MUDs, MOOs, etc.|
A Hypertext History of Multi-User Dimensions
- Burka's paper looks at the history of MUDs and addresses some of the social questions that MUD interaction raises. A long-time MUDder and a graduate student at the Northeastern University College of Computer Science, Burka speaks comprehensively and authoritatively about the world of MUDs.
Identity Workshop: Emergent Social and Psychological Phenomena inText-Based Virtual Reality
- Founder of the MediaMOO, and doctoral student in the Epistemology and Learning Group at MIT's Media Lab, Bruckman wrote this 1992 study to examine the social interaction on TrekMUSE. It is available via ftp and is worth downloading as a relatively early yet through examination of the potential for identity alteration within a MUSE environment.
- A Rape in Cyberspace
- "A Rape in Cyberspace: How an Evil Clown, a Haitian Trickster Spirit, Two Wizards, and a Cast of Dozens Turned a Database Into a Society" by Julian Dibbell, was first published in _The Village Voice_ at the end of 1993. As the title indicates, Dibbell's piece analyzes the effects that a virtual rape had on the LambdaMOO community. The piece delves in to specific and well-written detail about the particulars of the actions that were construed as rape, and the community's subsequent reaction. In so doing, he teases out some of the more subtle challenges that a virtual community faces, such as the need for government and decision-making, the problems that are when people use terms that mean a distinct thing (i.e. rape) and apply them to the cyberspace realm and, ultimately, the necessary task of delineating the self (where does the mind stop and the body begin?)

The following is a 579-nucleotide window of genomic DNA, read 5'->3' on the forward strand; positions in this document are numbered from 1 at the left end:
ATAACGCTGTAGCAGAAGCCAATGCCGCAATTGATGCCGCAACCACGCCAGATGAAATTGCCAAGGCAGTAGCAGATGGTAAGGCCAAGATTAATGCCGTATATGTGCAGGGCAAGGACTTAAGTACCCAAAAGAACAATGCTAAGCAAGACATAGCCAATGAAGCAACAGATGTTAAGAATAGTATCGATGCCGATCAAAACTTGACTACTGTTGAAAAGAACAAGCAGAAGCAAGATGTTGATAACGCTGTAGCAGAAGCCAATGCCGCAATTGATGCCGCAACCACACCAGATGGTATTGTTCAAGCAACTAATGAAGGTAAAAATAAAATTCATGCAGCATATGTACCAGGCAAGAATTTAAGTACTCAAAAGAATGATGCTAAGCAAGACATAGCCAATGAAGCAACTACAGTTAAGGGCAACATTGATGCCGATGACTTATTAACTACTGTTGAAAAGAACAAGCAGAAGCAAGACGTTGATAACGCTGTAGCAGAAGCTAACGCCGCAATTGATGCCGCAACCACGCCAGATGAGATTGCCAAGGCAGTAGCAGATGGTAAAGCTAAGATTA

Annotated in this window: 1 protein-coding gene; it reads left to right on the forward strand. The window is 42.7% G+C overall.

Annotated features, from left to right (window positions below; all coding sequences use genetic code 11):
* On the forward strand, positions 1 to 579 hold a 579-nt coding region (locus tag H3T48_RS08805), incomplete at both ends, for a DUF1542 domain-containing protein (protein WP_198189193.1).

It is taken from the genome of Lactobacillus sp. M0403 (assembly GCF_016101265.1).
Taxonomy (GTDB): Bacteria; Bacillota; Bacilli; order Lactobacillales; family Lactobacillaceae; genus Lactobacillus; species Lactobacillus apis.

Dibbell eloquently points out how the reality of a MOO exists in the gap between "real life" and cyberspace; "A Rape in Cyberspace" is a good read and a useful case study in managing virtual community conflict. As an interesting follow-up, check out Dibbell's "My Dinner With Catherine MacKinnon And Other Hazards of Theorizing Virtual Rape".
One thing about the power divide is that it is created
from both sides at once--powerfulness is created by
powerlessness is created by powerfulness. You can tear
down the divide from either side by simply failing to
assume the role. Not fighting it against, but seeing
your way around it. Seeing your own power in the larger
scheme of things. Seeing this place as a piece of your
context, rather then the other way round.
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Topic 37 Problems of Conflict Management in Virtual Communities
Topic 43 Mine is a culture of conflicts
Topic 5 Books On Cyberspace -- The Good, The Bad, The Incredible
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